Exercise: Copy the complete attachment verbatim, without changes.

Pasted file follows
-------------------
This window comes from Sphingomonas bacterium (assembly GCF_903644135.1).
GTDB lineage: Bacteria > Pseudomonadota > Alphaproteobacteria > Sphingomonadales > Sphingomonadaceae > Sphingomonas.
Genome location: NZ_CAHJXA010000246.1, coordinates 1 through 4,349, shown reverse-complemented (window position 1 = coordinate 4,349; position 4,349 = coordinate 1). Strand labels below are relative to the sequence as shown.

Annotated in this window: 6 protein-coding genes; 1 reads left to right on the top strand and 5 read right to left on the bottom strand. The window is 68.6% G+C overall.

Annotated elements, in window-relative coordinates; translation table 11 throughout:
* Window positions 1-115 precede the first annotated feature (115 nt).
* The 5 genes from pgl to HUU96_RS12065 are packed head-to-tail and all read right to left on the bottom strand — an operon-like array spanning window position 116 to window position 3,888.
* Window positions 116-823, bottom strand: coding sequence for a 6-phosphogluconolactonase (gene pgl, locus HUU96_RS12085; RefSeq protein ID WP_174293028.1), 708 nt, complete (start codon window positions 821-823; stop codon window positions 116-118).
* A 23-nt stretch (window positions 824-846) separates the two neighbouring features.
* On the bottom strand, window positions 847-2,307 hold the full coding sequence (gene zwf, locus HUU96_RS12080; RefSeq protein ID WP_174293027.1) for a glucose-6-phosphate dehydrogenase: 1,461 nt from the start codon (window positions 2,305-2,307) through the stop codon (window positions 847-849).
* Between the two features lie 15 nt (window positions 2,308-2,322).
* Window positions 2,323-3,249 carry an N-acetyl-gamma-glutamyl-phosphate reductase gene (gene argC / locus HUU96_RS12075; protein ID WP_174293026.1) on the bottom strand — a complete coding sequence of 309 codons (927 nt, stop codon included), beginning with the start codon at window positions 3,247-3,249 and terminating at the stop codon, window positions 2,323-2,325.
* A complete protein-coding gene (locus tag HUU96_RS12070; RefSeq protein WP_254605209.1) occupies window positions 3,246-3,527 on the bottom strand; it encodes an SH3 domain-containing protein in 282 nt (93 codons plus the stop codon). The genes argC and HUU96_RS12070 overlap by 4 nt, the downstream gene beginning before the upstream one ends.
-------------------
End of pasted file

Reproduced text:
This window comes from Sphingomonas bacterium (assembly GCF_903644135.1).
GTDB lineage: Bacteria > Pseudomonadota > Alphaproteobacteria > Sphingomonadales > Sphingomonadaceae > Sphingomonas.
Genome location: NZ_CAHJXA010000246.1, coordinates 1 through 4,349, shown reverse-complemented (window position 1 = coordinate 4,349; position 4,349 = coordinate 1). Strand labels below are relative to the sequence as shown.

Annotated in this window: 6 protein-coding genes; 1 reads left to right on the top strand and 5 read right to left on the bottom strand. The window is 68.6% G+C overall.

Annotated elements, in window-relative coordinates; translation table 11 throughout:
* Window positions 1-115 precede the first annotated feature (115 nt).
* The 5 genes from pgl to HUU96_RS12065 are packed head-to-tail and all read right to left on the bottom strand — an operon-like array spanning window position 116 to window position 3,888.
* Window positions 116-823, bottom strand: coding sequence for a 6-phosphogluconolactonase (gene pgl, locus HUU96_RS12085; RefSeq protein ID WP_174293028.1), 708 nt, complete (start codon window positions 821-823; stop codon window positions 116-118).
* A 23-nt stretch (window positions 824-846) separates the two neighbouring features.
* On the bottom strand, window positions 847-2,307 hold the full coding sequence (gene zwf, locus HUU96_RS12080; RefSeq protein ID WP_174293027.1) for a glucose-6-phosphate dehydrogenase: 1,461 nt from the start codon (window positions 2,305-2,307) through the stop codon (window positions 847-849).
* Between the two features lie 15 nt (window positions 2,308-2,322).
* Window positions 2,323-3,249 carry an N-acetyl-gamma-glutamyl-phosphate reductase gene (gene argC / locus HUU96_RS12075; protein ID WP_174293026.1) on the bottom strand — a complete coding sequence of 309 codons (927 nt, stop codon included), beginning with the start codon at window positions 3,247-3,249 and terminating at the stop codon, window positions 2,323-2,325.
* A complete protein-coding gene (locus tag HUU96_RS12070; RefSeq protein WP_254605209.1) occupies window positions 3,246-3,527 on the bottom strand; it encodes an SH3 domain-containing protein in 282 nt (93 codons plus the stop codon). The genes argC and HUU96_RS12070 overlap by 4 nt, the downstream gene beginning before the upstream one ends.